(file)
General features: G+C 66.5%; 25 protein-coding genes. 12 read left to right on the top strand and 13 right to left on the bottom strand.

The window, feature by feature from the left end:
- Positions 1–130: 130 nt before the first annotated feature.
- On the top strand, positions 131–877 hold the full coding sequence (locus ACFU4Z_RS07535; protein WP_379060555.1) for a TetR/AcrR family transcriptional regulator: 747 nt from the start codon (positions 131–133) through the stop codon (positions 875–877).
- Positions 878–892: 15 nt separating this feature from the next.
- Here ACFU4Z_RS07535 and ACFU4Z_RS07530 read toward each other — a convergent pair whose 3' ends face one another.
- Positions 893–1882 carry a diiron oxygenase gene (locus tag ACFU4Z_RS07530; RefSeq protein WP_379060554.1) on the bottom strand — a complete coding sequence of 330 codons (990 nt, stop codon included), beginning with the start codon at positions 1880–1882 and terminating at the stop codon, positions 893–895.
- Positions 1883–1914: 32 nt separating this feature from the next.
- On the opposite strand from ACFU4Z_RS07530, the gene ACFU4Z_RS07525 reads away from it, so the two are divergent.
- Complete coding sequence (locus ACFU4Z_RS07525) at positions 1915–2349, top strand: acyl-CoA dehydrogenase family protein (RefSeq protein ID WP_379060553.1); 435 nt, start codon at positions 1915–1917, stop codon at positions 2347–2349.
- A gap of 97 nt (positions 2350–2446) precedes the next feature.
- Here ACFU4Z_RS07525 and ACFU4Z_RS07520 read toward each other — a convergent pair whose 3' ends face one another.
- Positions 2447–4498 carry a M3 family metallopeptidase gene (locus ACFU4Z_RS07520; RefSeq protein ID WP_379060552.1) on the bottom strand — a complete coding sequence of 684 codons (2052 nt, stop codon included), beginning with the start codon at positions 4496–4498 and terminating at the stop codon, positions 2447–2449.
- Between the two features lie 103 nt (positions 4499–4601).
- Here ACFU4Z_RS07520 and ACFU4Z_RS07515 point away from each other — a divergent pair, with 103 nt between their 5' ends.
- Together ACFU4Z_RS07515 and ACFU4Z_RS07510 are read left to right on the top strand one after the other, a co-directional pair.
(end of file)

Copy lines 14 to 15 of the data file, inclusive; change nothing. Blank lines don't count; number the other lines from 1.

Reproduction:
- Between the two features lie 103 nt (positions 4499–4601).
- Here ACFU4Z_RS07520 and ACFU4Z_RS07515 point away from each other — a divergent pair, with 103 nt between their 5' ends.